Organizational Diversity and Inclusion Assessments
A good place to start improving an organization's diversity and inclusion efforts is to conduct an organizational assessment. Organizations can use these evaluation tools to analyze their current situation and then deliberate how to improve in the future.
The internet is rich with both free and paid tools. Each of these options will be discussed in greater detail below.
Preparation: To effect organizational change, organizations must first adopt the right mindset. Successful businesses are mindful of the following:
Change is a continuous process.
Progress takes place in stages.
Change is not always linear - organizations frequently move in a variety of directions during the course of the change process.
Organizations must analyze their current level of inclusiveness and their capacity for change.
Assessing the current stage of the organization is best served when teams collaborate to capture the following:
A questionnaire distributed to as many employees as possible
Interviews with important stakeholders (e.g. executives and managers) who can provide you with an outsider's perspective on your organization or what it's like to work for you.
Focus groups with representatives of the organization's many departments and units
Stages of Inclusion (originally sourced from DTUI.com)
Many assessments will provide a categorization of where an organization is after they complete their assessment. Having this organizational awareness AND accepting it allows the group to begin to plan for actual change and identify areas of growth.
The following is a sample of different stages of inclusion an organization could be in related to intercultural competencies. Read prior to completing an organizational assessment and see if you can self-assess where your group could be. Don’t be surprised, however, if your initial reaction places your group at a higher stage than the assessment indicates. It is often common to have a view of your organization as being further advanced than it might actually be.
Conventional(Stage 1): The primary view of an organization in this stage is that only those who fit into the traditional norms and values will succeed.
Defensive(Stage 2): The leadership understands that the organization must work to make others feel included but continue to resist changing the culture.
Ambivalent(Stage 3): The Ambivalent stage is present when historically excluded group members represent 15% to 25% of the institution’s population and diversity best practices are being put into place to include them.
Egalitarian(Stage 4): Cultural differences are embraced yet there is resistance against putting efforts into make further changes to create a level playing field.
Integrative(Stage 5): The high performing organization actively includes and utilizes the wide range of skills and perspectives of its identity groups. There is fairness and equity in the organization that promotes diversity with little effort.
Here are several offerings related to where you can begin to assess your organization. Brief descriptions and sources are also listed.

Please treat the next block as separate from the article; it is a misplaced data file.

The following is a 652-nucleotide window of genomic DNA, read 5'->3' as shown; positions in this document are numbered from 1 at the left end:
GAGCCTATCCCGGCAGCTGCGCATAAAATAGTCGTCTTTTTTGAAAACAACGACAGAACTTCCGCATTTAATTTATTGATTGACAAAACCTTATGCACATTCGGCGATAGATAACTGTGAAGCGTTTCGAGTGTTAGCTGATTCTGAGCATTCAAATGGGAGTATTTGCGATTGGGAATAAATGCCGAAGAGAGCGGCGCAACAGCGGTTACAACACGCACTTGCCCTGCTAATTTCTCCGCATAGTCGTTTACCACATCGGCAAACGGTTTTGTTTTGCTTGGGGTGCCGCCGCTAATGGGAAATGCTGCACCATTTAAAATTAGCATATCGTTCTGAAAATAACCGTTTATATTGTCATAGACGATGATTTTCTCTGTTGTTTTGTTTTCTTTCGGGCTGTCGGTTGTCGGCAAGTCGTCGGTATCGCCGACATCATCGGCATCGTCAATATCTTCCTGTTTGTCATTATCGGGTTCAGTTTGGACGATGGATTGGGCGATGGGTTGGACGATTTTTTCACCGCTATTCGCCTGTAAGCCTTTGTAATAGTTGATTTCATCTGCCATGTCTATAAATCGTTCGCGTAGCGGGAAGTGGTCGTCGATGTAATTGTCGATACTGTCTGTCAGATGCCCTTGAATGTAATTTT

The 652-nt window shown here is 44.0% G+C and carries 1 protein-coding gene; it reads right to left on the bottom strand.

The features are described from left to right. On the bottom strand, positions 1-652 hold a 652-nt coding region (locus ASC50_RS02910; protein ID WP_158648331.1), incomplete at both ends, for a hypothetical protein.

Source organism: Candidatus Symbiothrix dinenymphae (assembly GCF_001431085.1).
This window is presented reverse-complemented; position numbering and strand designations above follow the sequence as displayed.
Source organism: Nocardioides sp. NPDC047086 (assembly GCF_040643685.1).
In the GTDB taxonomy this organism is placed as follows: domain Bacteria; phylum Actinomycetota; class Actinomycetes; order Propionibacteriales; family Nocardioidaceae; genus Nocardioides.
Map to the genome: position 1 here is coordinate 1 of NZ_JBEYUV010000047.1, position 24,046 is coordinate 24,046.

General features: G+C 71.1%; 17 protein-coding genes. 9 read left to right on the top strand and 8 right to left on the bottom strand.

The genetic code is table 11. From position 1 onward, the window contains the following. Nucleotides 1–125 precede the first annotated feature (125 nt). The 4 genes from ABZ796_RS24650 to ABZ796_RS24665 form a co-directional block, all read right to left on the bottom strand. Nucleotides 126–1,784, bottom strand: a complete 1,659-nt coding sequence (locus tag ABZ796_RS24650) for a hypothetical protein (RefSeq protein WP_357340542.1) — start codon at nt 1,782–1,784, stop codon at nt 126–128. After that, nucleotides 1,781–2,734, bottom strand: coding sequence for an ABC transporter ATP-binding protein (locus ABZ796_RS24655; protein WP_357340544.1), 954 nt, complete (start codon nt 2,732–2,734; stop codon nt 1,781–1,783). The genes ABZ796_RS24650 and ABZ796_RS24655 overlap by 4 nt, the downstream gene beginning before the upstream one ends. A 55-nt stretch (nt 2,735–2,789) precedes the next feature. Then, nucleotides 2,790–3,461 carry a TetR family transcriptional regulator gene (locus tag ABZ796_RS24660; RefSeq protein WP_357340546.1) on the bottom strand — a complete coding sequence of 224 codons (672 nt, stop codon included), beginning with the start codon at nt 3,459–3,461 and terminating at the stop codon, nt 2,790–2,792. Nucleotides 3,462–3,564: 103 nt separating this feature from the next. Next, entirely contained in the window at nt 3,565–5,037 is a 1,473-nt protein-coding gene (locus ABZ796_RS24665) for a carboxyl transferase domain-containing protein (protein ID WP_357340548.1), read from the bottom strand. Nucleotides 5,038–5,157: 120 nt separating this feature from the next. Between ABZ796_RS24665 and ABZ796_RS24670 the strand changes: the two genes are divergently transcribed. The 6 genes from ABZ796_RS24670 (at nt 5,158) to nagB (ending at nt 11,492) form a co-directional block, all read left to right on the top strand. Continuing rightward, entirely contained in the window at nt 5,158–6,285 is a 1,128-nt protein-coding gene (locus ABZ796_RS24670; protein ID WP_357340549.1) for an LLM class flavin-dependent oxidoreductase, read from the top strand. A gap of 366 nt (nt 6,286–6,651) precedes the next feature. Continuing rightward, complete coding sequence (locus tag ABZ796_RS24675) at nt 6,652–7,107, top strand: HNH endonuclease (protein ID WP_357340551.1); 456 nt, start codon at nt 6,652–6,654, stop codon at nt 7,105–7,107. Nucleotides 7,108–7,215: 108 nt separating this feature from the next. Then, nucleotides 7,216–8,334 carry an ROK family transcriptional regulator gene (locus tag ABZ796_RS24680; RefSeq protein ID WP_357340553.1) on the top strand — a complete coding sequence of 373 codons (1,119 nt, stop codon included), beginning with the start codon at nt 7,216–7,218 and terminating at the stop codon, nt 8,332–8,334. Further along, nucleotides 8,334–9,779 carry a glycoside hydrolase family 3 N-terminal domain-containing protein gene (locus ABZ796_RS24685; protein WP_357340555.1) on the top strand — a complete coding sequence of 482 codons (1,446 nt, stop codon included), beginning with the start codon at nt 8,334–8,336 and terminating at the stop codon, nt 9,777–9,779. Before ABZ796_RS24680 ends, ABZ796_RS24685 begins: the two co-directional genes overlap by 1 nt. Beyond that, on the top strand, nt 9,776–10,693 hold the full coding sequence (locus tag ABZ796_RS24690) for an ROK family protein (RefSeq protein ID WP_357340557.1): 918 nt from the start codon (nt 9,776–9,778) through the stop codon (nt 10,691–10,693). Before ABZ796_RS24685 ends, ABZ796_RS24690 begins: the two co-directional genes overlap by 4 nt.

A self-assessment tool that helps you identify goals, track milestones, and self-construct a plan to achieve goals. Organization should already have some context related to goals and be able to motivate themselves enough to create internal change. This tool is brief and not as comprehensive.
While this assessment focuses on how to create an inclusive workplace for employers with an emphasis on mental health, the organizational assessment found on page 14 is still a comprehensive tool. Organizations would need to be aware of their own strengths and weaknesses, current policies, and have a representative group of people to share input on status. The tool is lengthy but open ended.
D5’s self-assessment is a tool for identifying areas of work that your foundation is already engaged in and opportunities for growth. This assessment will capture your foundation’s current situation, spark conversations about DEI and what is possible, and help identify tangible action steps that will improve your foundation’s effectiveness and strengthen its relevance in our increasingly diverse society. This assessment focuses on underrepresented identity populations that you may or may not be serving in your organization.
Below are some paid options to consider if your organization is looking for more comprehensive results and help crafting an action plan.
One Colorado local and BIPOC owned business that we recommend after having partnered with the owner for several panels is Equity Solutions. From early-stage bias training to advanced anti-racist work, they help their clients both identify and achieve their goals of fostering the most inclusive and equitable experiences for all in the workplace. Equity Solutions is based in Boulder.
With a D&I Assessment, The Kaleidoscope Group assesses your organization through a Diversity & Inclusion lens and uses data-driven insight to inform strategies that achieve real change.
Provides a D&I gap analysis of every aspect of business, from H.R. and marketing to internal staffing and external stakeholders. All results lead to action steps that can be taken immediately, with or without support. The assessment is not focused merely on demographic numbers, it is focused on the elements of inclusion that are key indicators of business performance and overall organizational success.
These are just a few of the assessment methods that can be used to help your business evaluate its present diversity, equity, and inclusion practices. There are various additional resources that may be more suitable for your organization. Whichever tool you use, keep in mind that reviewing your organization's current situation can help you establish a firm basis for progress and improvement.